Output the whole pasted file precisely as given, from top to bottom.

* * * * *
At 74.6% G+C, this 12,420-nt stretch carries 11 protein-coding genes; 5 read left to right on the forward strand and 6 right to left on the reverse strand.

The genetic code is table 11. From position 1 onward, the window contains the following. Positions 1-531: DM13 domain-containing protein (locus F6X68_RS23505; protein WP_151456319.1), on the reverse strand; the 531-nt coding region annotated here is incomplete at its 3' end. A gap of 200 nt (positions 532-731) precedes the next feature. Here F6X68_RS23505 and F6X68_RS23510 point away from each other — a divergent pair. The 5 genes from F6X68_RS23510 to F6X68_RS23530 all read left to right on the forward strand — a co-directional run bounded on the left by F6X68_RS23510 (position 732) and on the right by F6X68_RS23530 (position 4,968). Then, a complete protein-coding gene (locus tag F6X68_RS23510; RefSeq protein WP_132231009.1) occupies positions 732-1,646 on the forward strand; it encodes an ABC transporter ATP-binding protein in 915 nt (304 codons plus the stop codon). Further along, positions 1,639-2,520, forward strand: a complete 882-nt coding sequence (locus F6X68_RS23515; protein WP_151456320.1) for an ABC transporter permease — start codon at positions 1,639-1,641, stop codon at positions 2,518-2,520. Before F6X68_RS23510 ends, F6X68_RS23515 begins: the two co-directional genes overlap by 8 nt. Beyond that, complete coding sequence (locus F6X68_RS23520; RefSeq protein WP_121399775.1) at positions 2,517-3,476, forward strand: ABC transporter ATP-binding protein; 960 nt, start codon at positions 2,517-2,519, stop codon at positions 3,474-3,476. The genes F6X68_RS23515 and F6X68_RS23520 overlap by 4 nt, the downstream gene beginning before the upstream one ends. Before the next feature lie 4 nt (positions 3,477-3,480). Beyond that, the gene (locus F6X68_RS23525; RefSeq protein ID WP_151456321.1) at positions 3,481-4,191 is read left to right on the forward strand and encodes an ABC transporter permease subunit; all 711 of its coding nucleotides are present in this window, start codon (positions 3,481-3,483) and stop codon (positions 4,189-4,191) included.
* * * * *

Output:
At 74.6% G+C, this 12,420-nt stretch carries 11 protein-coding genes; 5 read left to right on the forward strand and 6 right to left on the reverse strand.

The genetic code is table 11. From position 1 onward, the window contains the following. Positions 1-531: DM13 domain-containing protein (locus F6X68_RS23505; protein WP_151456319.1), on the reverse strand; the 531-nt coding region annotated here is incomplete at its 3' end. A gap of 200 nt (positions 532-731) precedes the next feature. Here F6X68_RS23505 and F6X68_RS23510 point away from each other — a divergent pair. The 5 genes from F6X68_RS23510 to F6X68_RS23530 all read left to right on the forward strand — a co-directional run bounded on the left by F6X68_RS23510 (position 732) and on the right by F6X68_RS23530 (position 4,968). Then, a complete protein-coding gene (locus tag F6X68_RS23510; RefSeq protein WP_132231009.1) occupies positions 732-1,646 on the forward strand; it encodes an ABC transporter ATP-binding protein in 915 nt (304 codons plus the stop codon). Further along, positions 1,639-2,520, forward strand: a complete 882-nt coding sequence (locus F6X68_RS23515; protein WP_151456320.1) for an ABC transporter permease — start codon at positions 1,639-1,641, stop codon at positions 2,518-2,520. Before F6X68_RS23510 ends, F6X68_RS23515 begins: the two co-directional genes overlap by 8 nt. Beyond that, complete coding sequence (locus F6X68_RS23520; RefSeq protein WP_121399775.1) at positions 2,517-3,476, forward strand: ABC transporter ATP-binding protein; 960 nt, start codon at positions 2,517-2,519, stop codon at positions 3,474-3,476. The genes F6X68_RS23515 and F6X68_RS23520 overlap by 4 nt, the downstream gene beginning before the upstream one ends. Before the next feature lie 4 nt (positions 3,477-3,480). Beyond that, the gene (locus F6X68_RS23525; RefSeq protein ID WP_151456321.1) at positions 3,481-4,191 is read left to right on the forward strand and encodes an ABC transporter permease subunit; all 711 of its coding nucleotides are present in this window, start codon (positions 3,481-3,483) and stop codon (positions 4,189-4,191) included.